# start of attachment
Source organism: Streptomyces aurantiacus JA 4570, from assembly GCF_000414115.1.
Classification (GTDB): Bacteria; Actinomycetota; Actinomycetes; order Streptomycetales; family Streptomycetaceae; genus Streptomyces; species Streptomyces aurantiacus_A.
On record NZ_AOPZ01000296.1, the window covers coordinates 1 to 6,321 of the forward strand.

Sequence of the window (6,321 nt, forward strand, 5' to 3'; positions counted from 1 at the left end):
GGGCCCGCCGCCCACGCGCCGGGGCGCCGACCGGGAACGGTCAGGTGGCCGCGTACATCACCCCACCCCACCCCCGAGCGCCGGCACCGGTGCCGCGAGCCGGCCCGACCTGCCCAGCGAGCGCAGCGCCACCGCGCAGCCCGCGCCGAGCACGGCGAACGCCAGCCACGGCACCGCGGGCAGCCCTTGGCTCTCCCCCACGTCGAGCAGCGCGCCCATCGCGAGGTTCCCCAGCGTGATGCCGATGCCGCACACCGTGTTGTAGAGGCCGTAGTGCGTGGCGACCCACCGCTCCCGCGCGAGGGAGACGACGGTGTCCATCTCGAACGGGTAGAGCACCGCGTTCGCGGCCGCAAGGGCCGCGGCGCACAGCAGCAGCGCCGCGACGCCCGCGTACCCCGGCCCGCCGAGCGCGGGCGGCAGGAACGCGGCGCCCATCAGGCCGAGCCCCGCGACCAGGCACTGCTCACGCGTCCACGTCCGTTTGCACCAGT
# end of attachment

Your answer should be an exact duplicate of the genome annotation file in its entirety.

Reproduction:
Source organism: Streptomyces aurantiacus JA 4570, from assembly GCF_000414115.1.
Classification (GTDB): Bacteria; Actinomycetota; Actinomycetes; order Streptomycetales; family Streptomycetaceae; genus Streptomyces; species Streptomyces aurantiacus_A.
On record NZ_AOPZ01000296.1, the window covers coordinates 1 to 6,321 of the forward strand.

Sequence of the window (6,321 nt, forward strand, 5' to 3'; positions counted from 1 at the left end):
GGGCCCGCCGCCCACGCGCCGGGGCGCCGACCGGGAACGGTCAGGTGGCCGCGTACATCACCCCACCCCACCCCCGAGCGCCGGCACCGGTGCCGCGAGCCGGCCCGACCTGCCCAGCGAGCGCAGCGCCACCGCGCAGCCCGCGCCGAGCACGGCGAACGCCAGCCACGGCACCGCGGGCAGCCCTTGGCTCTCCCCCACGTCGAGCAGCGCGCCCATCGCGAGGTTCCCCAGCGTGATGCCGATGCCGCACACCGTGTTGTAGAGGCCGTAGTGCGTGGCGACCCACCGCTCCCGCGCGAGGGAGACGACGGTGTCCATCTCGAACGGGTAGAGCACCGCGTTCGCGGCCGCAAGGGCCGCGGCGCACAGCAGCAGCGCCGCGACGCCCGCGTACCCCGGCCCGCCGAGCGCGGGCGGCAGGAACGCGGCGCCCATCAGGCCGAGCCCCGCGACCAGGCACTGCTCACGCGTCCACGTCCGTTTGCACCAGT